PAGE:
Environmental & Climate Sciences Department Seminar

"From Case Studies to Operations: Severe Storm Observations Using Emerging Radar Technologies"

Presented by Michael French, Stony Brook University

Friday, November 9, 2018, 11:00 am — Conference Room Bldg 815E

Over the past ~20 years, there has been a significant advancement in knowledge regarding severe thunderstorms and tornadoes through the use of high-resolution data from high-frequency, truck-mounted, mobile Doppler radar systems. Recently, two advanced radar technologies, phased-array radar (PAR) and dual-polarization radar, have offered promise as a way to learn even more about severe weather systems. PAR allows for the collection of increased temporal resolution data of the phenomenon being studied. In turn, the processes that a quickly-evolving feature undergoes can be analyzed more accurately. Dual-polarization radars scan with the same update times as conventional mobile Doppler radars, but provide information about several characteristics of the hydrometeors being sampled. This information also can provide insight into processes occurring within the phenomenon of interest. Recent past observational work that has used these radar technologies to better understand supercell thunderstorms and tornadoes will be summarized. In addition, new efforts to generalize results from past case studies to large numbers of storms will be motivated and some preliminary results discussed.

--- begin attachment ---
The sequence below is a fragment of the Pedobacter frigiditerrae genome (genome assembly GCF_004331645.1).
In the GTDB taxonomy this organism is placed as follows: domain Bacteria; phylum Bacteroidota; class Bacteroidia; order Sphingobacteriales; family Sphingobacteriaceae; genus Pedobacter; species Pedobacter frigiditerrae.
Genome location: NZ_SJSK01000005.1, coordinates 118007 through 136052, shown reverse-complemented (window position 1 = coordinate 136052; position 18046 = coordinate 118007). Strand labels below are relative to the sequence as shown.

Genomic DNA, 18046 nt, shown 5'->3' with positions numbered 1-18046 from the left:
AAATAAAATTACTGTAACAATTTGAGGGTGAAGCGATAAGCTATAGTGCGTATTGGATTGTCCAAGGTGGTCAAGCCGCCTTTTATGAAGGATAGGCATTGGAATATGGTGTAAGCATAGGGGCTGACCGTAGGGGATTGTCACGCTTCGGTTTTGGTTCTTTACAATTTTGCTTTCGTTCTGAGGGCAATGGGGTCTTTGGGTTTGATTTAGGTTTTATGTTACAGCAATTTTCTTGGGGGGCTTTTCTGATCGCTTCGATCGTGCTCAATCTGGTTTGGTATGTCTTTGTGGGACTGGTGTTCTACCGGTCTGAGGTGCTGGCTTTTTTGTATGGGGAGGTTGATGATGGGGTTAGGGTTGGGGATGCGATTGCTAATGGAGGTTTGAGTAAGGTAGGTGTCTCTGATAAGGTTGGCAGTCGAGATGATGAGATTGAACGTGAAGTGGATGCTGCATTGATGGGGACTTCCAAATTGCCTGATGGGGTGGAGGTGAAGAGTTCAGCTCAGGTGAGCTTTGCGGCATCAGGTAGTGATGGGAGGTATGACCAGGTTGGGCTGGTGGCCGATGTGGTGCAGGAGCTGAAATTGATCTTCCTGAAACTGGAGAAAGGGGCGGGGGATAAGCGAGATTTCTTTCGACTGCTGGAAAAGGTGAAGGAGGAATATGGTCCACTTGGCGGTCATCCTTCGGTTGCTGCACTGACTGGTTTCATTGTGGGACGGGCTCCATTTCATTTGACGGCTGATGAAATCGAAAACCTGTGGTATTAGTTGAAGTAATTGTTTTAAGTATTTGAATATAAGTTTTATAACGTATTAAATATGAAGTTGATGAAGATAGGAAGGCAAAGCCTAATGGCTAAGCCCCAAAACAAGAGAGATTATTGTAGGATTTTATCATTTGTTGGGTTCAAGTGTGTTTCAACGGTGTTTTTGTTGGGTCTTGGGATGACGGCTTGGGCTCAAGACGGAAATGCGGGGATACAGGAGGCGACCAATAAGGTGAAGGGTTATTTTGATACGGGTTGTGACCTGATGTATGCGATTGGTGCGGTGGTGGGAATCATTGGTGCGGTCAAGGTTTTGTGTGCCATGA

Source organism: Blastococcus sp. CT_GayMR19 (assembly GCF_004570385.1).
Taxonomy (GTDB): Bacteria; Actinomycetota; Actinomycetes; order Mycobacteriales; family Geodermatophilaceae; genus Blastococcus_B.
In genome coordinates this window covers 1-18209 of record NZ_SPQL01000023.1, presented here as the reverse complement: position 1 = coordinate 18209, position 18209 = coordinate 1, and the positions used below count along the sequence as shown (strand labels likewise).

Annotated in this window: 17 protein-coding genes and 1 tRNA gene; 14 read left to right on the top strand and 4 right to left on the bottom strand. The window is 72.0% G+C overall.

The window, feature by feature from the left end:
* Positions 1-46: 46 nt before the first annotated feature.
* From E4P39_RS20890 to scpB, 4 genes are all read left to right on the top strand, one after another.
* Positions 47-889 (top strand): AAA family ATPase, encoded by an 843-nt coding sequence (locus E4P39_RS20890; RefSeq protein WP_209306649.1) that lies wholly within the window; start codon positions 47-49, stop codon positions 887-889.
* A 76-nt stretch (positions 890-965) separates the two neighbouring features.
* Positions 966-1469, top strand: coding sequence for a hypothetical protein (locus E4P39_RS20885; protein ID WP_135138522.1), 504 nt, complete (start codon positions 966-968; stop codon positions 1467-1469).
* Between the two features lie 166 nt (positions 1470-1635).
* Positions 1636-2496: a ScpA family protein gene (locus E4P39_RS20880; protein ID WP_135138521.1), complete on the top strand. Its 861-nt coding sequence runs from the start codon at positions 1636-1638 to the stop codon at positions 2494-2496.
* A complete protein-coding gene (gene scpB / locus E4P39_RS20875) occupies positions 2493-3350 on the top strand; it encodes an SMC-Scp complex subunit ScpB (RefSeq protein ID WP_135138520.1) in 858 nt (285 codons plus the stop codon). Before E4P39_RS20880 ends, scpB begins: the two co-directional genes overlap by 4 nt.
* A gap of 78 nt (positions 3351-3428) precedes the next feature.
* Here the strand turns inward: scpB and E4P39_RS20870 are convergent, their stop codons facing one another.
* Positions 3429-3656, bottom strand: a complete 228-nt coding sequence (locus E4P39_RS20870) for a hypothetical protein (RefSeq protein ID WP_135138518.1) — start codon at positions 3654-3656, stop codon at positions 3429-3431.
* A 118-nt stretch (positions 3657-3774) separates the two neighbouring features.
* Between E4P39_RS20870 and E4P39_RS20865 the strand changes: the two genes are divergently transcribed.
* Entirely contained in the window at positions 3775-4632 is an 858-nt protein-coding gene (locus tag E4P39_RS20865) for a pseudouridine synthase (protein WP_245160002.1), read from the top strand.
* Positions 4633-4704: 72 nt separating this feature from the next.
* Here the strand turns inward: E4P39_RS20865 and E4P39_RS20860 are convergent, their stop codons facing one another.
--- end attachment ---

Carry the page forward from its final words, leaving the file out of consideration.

Hosted by: Mike Jensen

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